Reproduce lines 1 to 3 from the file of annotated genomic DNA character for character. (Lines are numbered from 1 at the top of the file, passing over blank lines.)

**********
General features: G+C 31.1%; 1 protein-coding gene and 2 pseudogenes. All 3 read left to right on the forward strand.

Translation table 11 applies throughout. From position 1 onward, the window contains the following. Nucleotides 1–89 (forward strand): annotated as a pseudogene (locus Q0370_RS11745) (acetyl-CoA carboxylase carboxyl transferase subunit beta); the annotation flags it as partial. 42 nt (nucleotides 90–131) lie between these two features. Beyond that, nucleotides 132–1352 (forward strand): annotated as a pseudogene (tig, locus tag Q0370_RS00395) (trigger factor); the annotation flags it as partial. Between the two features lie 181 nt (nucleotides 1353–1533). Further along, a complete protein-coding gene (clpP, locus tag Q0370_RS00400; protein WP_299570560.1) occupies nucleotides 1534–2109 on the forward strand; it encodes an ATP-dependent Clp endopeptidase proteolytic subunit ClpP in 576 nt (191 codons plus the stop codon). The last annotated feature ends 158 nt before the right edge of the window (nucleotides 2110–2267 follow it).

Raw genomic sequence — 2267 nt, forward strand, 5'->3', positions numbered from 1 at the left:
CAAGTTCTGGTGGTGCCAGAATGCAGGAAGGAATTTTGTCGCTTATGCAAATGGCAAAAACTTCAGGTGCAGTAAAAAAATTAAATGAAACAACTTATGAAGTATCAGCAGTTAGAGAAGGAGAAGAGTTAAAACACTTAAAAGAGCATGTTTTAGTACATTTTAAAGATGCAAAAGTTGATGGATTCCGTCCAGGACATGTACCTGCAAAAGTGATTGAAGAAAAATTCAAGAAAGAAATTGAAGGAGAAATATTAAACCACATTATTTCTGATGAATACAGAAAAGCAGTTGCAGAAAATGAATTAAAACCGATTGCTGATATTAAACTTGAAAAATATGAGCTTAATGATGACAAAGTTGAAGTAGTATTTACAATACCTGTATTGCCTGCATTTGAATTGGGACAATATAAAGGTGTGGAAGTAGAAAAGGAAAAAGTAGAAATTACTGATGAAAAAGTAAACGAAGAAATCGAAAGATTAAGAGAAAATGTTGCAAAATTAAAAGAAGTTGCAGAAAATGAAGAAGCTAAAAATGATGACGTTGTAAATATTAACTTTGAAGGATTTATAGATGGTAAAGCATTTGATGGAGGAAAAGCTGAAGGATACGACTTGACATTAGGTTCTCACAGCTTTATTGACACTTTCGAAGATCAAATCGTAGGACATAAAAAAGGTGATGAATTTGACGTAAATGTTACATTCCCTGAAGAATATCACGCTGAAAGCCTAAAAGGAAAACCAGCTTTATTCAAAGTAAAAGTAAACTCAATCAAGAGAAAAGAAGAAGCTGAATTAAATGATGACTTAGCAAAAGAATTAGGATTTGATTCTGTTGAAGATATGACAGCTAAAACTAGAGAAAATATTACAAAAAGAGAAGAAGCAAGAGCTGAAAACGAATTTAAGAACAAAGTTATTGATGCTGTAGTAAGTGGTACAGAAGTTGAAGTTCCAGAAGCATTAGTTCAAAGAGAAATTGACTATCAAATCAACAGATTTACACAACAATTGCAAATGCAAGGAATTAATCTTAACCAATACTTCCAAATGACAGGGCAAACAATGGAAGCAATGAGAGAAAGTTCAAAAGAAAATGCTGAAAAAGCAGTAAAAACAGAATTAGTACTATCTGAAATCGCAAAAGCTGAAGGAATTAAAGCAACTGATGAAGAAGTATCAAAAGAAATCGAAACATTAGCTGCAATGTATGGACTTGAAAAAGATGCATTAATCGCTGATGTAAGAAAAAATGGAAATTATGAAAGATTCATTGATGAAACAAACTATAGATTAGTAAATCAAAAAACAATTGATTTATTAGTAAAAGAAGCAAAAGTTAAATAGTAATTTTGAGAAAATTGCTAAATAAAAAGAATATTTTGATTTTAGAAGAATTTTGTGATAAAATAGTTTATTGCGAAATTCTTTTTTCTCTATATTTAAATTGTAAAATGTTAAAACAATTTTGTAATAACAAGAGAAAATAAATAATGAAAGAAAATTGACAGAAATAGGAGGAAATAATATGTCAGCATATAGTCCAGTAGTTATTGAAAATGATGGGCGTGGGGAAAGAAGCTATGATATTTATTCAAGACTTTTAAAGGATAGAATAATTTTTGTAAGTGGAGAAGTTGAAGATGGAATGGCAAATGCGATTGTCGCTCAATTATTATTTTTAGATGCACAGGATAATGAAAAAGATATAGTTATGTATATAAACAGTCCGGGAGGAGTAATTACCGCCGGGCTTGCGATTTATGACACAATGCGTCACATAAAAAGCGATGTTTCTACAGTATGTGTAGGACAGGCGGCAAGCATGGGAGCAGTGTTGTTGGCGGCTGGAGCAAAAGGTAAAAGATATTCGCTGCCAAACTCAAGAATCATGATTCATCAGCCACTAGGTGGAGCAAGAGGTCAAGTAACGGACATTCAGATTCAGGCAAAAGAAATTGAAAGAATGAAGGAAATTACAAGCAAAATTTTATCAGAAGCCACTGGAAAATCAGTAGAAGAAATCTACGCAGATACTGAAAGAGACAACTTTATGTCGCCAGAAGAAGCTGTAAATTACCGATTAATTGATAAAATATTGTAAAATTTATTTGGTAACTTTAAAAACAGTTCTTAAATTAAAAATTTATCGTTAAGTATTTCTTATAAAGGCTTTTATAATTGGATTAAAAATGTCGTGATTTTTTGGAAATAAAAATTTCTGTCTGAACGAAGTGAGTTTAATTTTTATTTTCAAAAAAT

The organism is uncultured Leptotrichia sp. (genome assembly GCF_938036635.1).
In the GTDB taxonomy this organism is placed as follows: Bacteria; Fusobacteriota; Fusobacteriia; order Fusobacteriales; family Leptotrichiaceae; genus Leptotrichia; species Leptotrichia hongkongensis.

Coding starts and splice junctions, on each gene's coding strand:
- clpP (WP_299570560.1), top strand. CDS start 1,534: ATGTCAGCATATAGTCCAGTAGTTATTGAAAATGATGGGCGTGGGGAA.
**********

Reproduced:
General features: G+C 31.1%; 1 protein-coding gene and 2 pseudogenes. All 3 read left to right on the forward strand.

Translation table 11 applies throughout. From position 1 onward, the window contains the following. Nucleotides 1–89 (forward strand): annotated as a pseudogene (locus Q0370_RS11745) (acetyl-CoA carboxylase carboxyl transferase subunit beta); the annotation flags it as partial. 42 nt (nucleotides 90–131) lie between these two features. Beyond that, nucleotides 132–1352 (forward strand): annotated as a pseudogene (tig, locus tag Q0370_RS00395) (trigger factor); the annotation flags it as partial. Between the two features lie 181 nt (nucleotides 1353–1533). Further along, a complete protein-coding gene (clpP, locus tag Q0370_RS00400; protein WP_299570560.1) occupies nucleotides 1534–2109 on the forward strand; it encodes an ATP-dependent Clp endopeptidase proteolytic subunit ClpP in 576 nt (191 codons plus the stop codon). The last annotated feature ends 158 nt before the right edge of the window (nucleotides 2110–2267 follow it).

Raw genomic sequence — 2267 nt, forward strand, 5'->3', positions numbered from 1 at the left: